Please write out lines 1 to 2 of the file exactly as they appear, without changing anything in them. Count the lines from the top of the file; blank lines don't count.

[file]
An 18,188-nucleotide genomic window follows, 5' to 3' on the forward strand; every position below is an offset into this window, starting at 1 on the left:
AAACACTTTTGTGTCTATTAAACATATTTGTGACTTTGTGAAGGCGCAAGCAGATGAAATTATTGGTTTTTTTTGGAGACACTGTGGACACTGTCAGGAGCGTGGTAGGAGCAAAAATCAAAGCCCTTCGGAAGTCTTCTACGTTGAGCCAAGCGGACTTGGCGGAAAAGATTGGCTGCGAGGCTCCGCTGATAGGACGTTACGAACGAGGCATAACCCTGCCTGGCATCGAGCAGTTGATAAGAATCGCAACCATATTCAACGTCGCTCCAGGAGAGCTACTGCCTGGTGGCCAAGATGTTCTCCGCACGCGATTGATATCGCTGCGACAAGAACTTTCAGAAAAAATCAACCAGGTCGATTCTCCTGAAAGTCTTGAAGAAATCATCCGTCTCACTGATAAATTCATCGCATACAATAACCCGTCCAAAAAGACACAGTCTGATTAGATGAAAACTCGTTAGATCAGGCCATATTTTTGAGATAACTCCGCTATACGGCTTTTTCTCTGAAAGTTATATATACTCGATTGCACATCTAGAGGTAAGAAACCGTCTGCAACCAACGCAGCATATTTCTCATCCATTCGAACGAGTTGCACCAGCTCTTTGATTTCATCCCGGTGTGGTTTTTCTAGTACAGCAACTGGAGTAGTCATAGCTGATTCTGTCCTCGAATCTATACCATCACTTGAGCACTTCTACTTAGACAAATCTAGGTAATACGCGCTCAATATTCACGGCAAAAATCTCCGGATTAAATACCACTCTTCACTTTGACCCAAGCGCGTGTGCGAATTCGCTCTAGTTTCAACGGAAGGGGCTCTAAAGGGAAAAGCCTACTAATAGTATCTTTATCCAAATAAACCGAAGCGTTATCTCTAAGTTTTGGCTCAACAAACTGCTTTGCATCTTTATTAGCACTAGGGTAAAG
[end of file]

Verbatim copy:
An 18,188-nucleotide genomic window follows, 5' to 3' on the forward strand; every position below is an offset into this window, starting at 1 on the left:
AAACACTTTTGTGTCTATTAAACATATTTGTGACTTTGTGAAGGCGCAAGCAGATGAAATTATTGGTTTTTTTTGGAGACACTGTGGACACTGTCAGGAGCGTGGTAGGAGCAAAAATCAAAGCCCTTCGGAAGTCTTCTACGTTGAGCCAAGCGGACTTGGCGGAAAAGATTGGCTGCGAGGCTCCGCTGATAGGACGTTACGAACGAGGCATAACCCTGCCTGGCATCGAGCAGTTGATAAGAATCGCAACCATATTCAACGTCGCTCCAGGAGAGCTACTGCCTGGTGGCCAAGATGTTCTCCGCACGCGATTGATATCGCTGCGACAAGAACTTTCAGAAAAAATCAACCAGGTCGATTCTCCTGAAAGTCTTGAAGAAATCATCCGTCTCACTGATAAATTCATCGCATACAATAACCCGTCCAAAAAGACACAGTCTGATTAGATGAAAACTCGTTAGATCAGGCCATATTTTTGAGATAACTCCGCTATACGGCTTTTTCTCTGAAAGTTATATATACTCGATTGCACATCTAGAGGTAAGAAACCGTCTGCAACCAACGCAGCATATTTCTCATCCATTCGAACGAGTTGCACCAGCTCTTTGATTTCATCCCGGTGTGGTTTTTCTAGTACAGCAACTGGAGTAGTCATAGCTGATTCTGTCCTCGAATCTATACCATCACTTGAGCACTTCTACTTAGACAAATCTAGGTAATACGCGCTCAATATTCACGGCAAAAATCTCCGGATTAAATACCACTCTTCACTTTGACCCAAGCGCGTGTGCGAATTCGCTCTAGTTTCAACGGAAGGGGCTCTAAAGGGAAAAGCCTACTAATAGTATCTTTATCCAAATAAACCGAAGCGTTATCTCTAAGTTTTGGCTCAACAAACTGCTTTGCATCTTTATTAGCACTAGGGTAAAG